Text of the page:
Published On: Tue, May 7th, 2019

World Press Freedom Day 2019

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World Press Freedom Day 2019 was celebrated may 3 in Addis Ababa, Ethiopia. The United Nations General Assembly inaugurated the Day in December 1993, following the recommendation of UNESCO’s General Conference. The objective was to raise awareness about the importance of freedom of the press and remind governments of their duty to uphold the Right to Freedom of Expression, enshrined under Article 19 of the 1948 Universal Declaration of Human Rights. Since the Declaration of Windhoek, the anniversary has been observed annually worldwide. The theme of this year’s celebration was “Media for democracy: Journalism and elections in times of disinformation”.

We admit that in Nigeria, Press Freedom is not just a Constitutional stipulation; it is there in practice, largely. We know of no institutional inhibitions against the right of journalists to gather and disseminate news and information. This is not to say overzealous government officials have not been a pain in the necks of professional journalists. We join the Nigerian Guild of Editors (NGE) that ended its delegates’ conference over the weekend in Lagos in calling for a stop to impunity. A statement the Guild released during previous meeting also in Lagos said: “More importantly, governments must begin to treat the Media as an ally in development and nation building.

“As a matter of fact, the history of Nigeria cannot be written without a mention of the role the Media played in the struggle for independence, enthronement of democracy and promotion and propagation of social justice and human rights. Having acquitted itself thus, its operators and indeed, journalists, do not deserve to be treated with anything less than respect and decorum in the course of performing their Constitutional responsibility.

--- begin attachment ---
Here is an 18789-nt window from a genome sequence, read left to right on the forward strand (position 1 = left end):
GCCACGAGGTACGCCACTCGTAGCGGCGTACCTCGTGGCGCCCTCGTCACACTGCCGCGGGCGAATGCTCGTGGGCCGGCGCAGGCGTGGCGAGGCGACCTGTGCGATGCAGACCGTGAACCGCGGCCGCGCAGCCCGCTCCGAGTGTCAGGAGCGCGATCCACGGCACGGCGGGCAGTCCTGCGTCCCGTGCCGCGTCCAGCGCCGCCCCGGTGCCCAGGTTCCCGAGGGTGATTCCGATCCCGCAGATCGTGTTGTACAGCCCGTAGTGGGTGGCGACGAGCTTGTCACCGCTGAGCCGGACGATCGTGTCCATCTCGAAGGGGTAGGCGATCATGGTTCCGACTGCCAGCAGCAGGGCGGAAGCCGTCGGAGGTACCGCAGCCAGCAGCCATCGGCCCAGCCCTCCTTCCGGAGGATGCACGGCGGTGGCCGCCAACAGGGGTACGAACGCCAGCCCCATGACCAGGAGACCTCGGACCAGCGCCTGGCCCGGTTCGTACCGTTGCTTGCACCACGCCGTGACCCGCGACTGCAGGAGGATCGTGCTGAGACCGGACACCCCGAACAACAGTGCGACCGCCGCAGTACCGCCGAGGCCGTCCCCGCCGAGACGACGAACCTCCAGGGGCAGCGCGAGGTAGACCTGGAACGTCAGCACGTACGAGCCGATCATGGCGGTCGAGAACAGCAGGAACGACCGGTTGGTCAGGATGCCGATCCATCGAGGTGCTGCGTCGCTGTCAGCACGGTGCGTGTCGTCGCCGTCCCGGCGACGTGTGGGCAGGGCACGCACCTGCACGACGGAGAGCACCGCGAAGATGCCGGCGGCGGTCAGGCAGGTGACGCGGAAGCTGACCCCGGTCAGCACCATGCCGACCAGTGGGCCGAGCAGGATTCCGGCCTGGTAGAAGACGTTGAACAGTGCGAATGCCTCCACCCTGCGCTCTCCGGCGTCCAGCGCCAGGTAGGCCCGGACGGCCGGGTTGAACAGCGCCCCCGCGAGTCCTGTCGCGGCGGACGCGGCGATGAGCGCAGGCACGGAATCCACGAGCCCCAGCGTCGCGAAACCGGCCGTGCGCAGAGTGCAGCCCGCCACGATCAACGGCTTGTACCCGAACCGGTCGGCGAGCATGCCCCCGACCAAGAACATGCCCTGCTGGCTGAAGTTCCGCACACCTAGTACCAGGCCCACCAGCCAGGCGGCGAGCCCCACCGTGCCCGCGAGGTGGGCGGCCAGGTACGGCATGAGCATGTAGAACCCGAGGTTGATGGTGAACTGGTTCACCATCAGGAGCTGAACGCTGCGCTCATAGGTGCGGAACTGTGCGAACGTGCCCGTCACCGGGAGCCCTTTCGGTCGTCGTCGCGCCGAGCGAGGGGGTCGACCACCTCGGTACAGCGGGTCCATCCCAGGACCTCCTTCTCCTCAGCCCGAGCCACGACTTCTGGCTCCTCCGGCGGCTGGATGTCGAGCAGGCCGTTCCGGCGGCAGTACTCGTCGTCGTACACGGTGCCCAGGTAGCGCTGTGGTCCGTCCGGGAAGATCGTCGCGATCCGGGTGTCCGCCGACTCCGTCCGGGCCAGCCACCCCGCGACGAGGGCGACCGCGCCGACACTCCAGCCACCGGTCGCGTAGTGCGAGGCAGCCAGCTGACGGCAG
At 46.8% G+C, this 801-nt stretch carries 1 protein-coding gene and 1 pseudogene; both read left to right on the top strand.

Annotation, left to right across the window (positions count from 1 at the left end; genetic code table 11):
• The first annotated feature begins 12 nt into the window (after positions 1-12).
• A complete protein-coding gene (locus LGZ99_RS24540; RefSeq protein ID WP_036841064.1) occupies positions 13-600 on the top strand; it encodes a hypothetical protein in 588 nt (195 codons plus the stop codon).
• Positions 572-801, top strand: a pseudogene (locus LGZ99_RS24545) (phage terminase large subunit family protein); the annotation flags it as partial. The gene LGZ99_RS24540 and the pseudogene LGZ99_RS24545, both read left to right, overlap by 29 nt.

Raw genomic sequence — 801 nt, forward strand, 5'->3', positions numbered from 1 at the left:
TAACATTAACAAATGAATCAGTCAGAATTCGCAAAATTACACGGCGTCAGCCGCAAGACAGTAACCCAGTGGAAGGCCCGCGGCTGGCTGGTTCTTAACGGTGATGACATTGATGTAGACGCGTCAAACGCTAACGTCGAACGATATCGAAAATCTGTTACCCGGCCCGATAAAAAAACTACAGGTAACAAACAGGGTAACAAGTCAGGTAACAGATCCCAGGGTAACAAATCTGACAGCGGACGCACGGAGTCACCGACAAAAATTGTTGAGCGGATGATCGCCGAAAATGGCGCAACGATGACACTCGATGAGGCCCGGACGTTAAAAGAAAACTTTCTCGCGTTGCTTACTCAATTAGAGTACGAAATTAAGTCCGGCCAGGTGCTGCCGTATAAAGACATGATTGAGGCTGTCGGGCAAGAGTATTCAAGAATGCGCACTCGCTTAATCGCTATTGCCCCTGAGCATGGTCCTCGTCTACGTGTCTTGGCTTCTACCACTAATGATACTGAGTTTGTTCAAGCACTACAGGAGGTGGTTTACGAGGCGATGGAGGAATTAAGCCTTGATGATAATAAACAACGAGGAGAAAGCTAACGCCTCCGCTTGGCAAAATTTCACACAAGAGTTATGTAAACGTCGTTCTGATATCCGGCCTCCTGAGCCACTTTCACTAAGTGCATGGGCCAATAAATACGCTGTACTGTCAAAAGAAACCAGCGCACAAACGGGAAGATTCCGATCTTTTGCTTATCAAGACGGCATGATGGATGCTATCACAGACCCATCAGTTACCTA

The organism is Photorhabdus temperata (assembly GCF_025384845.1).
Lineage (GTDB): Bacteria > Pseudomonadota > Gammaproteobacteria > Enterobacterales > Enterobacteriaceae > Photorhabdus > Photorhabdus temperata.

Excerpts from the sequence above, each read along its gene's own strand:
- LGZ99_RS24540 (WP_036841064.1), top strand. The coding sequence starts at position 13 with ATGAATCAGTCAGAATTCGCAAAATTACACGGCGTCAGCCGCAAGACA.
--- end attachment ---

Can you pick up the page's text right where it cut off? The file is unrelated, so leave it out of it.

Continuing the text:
“While we call on governments and the political class to recognise the role of the Media in sustainable development, as a watchdog fostering transparency, accountability and the rule of law, we reiterate the fact that it is the responsibility of governments and relevant institutions to protect journalists from physical harm and intimidation”.

Obstacles to Press Freedom in this country do not come from the government alone. Often they are the consequences of an unfavourable economic environment such as the recession from which we emerged only recently. Many media houses have been forced to shut down due to huge operational costs. The few that are still afloat have accumulated years of unpaid salaries. As the NGE said, “This development has created an atmosphere of uncertainty and in effect, reduced the general morale of journalists in the country.”

This situation does not bode well for not only the media industry, but also the health of our democracy. Again to quote the NGE, “It is important to call the attention of all on a day like this that a nation whose economy does not and cannot support the economy of its Media industry cannot thumb its chest that its press is free. A broke Media industry has no press freedom and is, therefore, far from being free, for as long as the economic shackles are firmly in place.”

However, we must soldier on no matter the adversity that confronts us. Once again, the NGE, “On our part as members of the Fourth Estate of the Realm, we must collectively play our role in the interest of the generality of Nigerians whose trust we hold by maintaining and observing the highest professional and ethical standards in total compliance with the Code of Ethics of the Journalism profession. We must not allow agents of retrogression to use our platforms to preach hate and extremism under the guise of free speech”.

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